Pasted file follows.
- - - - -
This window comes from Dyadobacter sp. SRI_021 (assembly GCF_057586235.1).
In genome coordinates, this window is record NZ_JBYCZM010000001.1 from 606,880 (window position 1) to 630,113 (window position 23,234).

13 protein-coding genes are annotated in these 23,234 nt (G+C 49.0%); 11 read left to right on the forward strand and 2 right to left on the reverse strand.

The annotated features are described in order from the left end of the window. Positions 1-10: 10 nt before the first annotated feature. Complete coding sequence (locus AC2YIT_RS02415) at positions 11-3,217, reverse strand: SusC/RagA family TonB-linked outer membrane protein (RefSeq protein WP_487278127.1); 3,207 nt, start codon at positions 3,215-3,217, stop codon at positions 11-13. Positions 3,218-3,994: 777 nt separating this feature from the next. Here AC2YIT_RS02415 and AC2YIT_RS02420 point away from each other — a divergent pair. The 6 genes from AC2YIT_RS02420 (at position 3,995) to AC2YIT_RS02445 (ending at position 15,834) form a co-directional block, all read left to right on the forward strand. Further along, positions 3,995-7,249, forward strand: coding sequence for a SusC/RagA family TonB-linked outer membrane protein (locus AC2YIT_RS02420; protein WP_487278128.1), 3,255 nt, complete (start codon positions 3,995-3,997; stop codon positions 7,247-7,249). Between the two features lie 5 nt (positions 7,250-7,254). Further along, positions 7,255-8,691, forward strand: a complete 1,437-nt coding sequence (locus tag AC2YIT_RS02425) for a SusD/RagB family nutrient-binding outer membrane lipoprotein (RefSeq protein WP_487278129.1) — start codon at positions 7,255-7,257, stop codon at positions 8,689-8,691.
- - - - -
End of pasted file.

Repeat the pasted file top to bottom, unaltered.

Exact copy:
This window comes from Dyadobacter sp. SRI_021 (assembly GCF_057586235.1).
In genome coordinates, this window is record NZ_JBYCZM010000001.1 from 606,880 (window position 1) to 630,113 (window position 23,234).

13 protein-coding genes are annotated in these 23,234 nt (G+C 49.0%); 11 read left to right on the forward strand and 2 right to left on the reverse strand.

The annotated features are described in order from the left end of the window. Positions 1-10: 10 nt before the first annotated feature. Complete coding sequence (locus AC2YIT_RS02415) at positions 11-3,217, reverse strand: SusC/RagA family TonB-linked outer membrane protein (RefSeq protein WP_487278127.1); 3,207 nt, start codon at positions 3,215-3,217, stop codon at positions 11-13. Positions 3,218-3,994: 777 nt separating this feature from the next. Here AC2YIT_RS02415 and AC2YIT_RS02420 point away from each other — a divergent pair. The 6 genes from AC2YIT_RS02420 (at position 3,995) to AC2YIT_RS02445 (ending at position 15,834) form a co-directional block, all read left to right on the forward strand. Further along, positions 3,995-7,249, forward strand: coding sequence for a SusC/RagA family TonB-linked outer membrane protein (locus AC2YIT_RS02420; protein WP_487278128.1), 3,255 nt, complete (start codon positions 3,995-3,997; stop codon positions 7,247-7,249). Between the two features lie 5 nt (positions 7,250-7,254). Further along, positions 7,255-8,691, forward strand: a complete 1,437-nt coding sequence (locus tag AC2YIT_RS02425) for a SusD/RagB family nutrient-binding outer membrane lipoprotein (RefSeq protein WP_487278129.1) — start codon at positions 7,255-7,257, stop codon at positions 8,689-8,691.